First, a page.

The Home Office has recently made some important changes to their sponsor guidance and to sponsor duties. Sponsors need to keep up to date to ensure they are meeting their sponsor obligations and are ready for any Home Office audit.
The key changes are set out below.
Changing start date – sponsored worker starting earlier than the certificate of sponsorship start date
Once the sponsored worker has obtained their permission to enter or stay in the UK, they can start in their UK role at any time from the date of the grant of their immigration permission and their start date can be earlier than the start date stated on their certificate of sponsorship. The guidance now makes it explicit that there is no requirement for the sponsor to make a notification where the individual starts the UK role earlier than the date stated on their certificate of sponsorship.
A note should be kept of the actual start date. Practically, HR teams need to ensure that the individual’s employment contract and/or any secondment letter and/or any variation or side letter is consistent with the actual start date. This documentation needs to be included on the sponsored worker’s compliance file and may be checked during any Home Office audit.
Changing start date – sponsored worker starting later than the certificate of sponsorship start date
There is now no requirement to make a sponsor notification where the start date is delayed by no more than 28 days from the start date stated on the certificate of sponsorship or from the date the sponsored worker’s visa or immigration permission was granted (if this was granted after the start date on the certificate of sponsorship).
If the sponsored worker’s start date is delayed by more than 28 days, sponsors must generally stop sponsoring the individual unless one of the exceptions applies. Until recently, the only exception was where the individual was required to work out a contractual notice period for their previous employer.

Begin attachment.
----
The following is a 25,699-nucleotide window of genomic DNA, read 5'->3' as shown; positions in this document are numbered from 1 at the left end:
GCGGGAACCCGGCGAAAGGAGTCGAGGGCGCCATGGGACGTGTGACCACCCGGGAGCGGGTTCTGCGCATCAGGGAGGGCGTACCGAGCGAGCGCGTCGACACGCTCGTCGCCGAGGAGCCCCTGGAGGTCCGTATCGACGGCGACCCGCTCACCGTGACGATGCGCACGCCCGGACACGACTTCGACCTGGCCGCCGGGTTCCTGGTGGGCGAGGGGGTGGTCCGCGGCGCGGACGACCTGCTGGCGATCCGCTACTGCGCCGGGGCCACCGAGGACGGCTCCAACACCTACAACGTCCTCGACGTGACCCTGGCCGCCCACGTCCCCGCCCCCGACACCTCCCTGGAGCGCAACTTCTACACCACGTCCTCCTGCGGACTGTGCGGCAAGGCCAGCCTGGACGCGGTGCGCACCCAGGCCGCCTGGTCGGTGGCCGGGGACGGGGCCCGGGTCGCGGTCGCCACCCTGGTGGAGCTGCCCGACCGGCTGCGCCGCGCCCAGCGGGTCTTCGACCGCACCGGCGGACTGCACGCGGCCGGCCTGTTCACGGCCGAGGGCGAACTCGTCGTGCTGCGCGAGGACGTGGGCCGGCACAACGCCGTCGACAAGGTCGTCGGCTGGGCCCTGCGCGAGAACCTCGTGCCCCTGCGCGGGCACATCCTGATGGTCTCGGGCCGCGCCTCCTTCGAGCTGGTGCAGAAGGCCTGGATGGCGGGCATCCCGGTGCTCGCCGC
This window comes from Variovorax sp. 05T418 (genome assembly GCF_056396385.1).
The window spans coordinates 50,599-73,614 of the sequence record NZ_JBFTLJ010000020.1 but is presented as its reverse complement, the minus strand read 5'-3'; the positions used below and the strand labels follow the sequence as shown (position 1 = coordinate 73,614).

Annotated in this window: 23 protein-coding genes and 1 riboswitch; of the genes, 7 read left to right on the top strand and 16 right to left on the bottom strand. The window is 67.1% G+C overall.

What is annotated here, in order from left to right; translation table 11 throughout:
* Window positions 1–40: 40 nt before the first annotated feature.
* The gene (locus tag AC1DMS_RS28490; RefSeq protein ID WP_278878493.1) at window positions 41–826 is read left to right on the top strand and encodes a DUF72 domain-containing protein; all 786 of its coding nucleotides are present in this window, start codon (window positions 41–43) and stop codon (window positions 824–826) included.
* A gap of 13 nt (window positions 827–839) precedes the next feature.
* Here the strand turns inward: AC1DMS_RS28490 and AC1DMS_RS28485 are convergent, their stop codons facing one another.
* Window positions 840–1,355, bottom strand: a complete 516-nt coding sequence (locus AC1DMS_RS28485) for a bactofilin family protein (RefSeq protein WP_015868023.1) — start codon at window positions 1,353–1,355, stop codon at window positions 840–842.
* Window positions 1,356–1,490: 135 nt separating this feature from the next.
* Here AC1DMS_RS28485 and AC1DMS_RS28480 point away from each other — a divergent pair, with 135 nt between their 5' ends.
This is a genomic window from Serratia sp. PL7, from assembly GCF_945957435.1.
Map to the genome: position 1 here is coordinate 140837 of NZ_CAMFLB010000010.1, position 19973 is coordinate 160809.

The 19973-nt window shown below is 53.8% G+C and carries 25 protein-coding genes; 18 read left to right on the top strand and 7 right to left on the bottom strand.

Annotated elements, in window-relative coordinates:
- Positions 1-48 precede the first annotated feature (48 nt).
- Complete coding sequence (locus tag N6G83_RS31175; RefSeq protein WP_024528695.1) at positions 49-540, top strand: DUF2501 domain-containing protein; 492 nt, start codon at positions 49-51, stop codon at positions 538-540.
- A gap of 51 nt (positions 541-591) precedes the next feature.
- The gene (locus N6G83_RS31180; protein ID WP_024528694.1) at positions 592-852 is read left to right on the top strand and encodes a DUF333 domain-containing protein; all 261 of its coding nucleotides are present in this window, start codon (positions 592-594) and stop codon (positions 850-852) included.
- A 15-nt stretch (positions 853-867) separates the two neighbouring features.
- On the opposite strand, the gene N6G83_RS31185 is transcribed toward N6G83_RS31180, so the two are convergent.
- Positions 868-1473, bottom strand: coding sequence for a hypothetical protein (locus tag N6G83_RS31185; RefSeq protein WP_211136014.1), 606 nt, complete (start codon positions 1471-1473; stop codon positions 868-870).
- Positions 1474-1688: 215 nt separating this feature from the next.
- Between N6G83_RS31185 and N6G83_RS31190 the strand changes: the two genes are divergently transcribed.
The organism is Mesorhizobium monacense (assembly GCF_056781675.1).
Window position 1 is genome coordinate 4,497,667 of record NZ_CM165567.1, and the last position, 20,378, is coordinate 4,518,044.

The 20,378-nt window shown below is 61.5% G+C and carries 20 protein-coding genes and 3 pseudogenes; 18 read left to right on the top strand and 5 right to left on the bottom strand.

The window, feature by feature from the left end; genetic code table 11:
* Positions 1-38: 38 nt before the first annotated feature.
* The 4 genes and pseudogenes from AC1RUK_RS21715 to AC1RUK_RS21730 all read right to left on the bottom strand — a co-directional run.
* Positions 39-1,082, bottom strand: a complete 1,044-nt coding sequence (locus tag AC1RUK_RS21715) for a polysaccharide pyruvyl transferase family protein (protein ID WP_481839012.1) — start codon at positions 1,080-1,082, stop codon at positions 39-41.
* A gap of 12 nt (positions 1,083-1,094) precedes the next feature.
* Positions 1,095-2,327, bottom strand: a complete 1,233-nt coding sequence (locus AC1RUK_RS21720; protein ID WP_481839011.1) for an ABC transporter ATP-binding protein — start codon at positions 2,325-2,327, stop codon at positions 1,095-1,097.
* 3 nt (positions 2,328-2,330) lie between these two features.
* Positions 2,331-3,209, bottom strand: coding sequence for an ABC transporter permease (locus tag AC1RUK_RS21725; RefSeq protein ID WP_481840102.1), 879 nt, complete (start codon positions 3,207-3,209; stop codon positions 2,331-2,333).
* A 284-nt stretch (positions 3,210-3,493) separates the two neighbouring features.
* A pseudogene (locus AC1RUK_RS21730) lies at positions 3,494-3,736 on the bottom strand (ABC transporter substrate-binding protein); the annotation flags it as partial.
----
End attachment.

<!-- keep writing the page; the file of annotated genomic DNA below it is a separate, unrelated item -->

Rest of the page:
A concession has now been introduced in the guidance to enable sponsored workers to start more than 28 days after the start date stated on their certificate of sponsorship (or date of the visa or immigration permission if granted after the start date stated on the certificate of sponsorship) if there are acceptable reasons. There is no exhaustive list of what constitutes an acceptable reason but the guidance does include the following examples:
- Travel disruption due to a natural disaster, military conflict or pandemic,
- Illness, bereavement or other compelling family or personal circumstances or,
- The worker requires an exit visa from their home country and there have been administrative delays in processing this.
Sponsors must report the delay in start date within 10 working days from the end of the 28-day period. Sponsors also need to be aware that if UK Visas & Immigration do not consider there is a valid reason for continuing to sponsor the worker, it may cancel the sponsored worker’s immigration permission.
Sponsors need to keep a close eye on sponsored workers’ start dates. We still recommend ensuring that the sponsored worker starts work within the 28-day period, if at all possible. If this is not possible, we recommend keeping evidence of the acceptable reason for the delayed start date – this could be the individual’s previous employment contract showing their contractual notice period or medical reports/death certificates to show the illness/bereavement of a family member.
A further concession has been added to extend the circumstances when sponsored workers may take longer periods of unpaid leave.
The general rule is that sponsored workers may not take more than four weeks’ unpaid leave per calendar year (pro-rated for those who do not work full time). If the individual takes more than this amount, the sponsor must stop sponsoring them in the UK. Exceptions to the rule have previously included statutory maternity/paternity/parental or shared parental leave, statutory adoption leave, sick leave, taking part in legally organised industrial action and assisting with a national/international humanitarian/environmental crisis.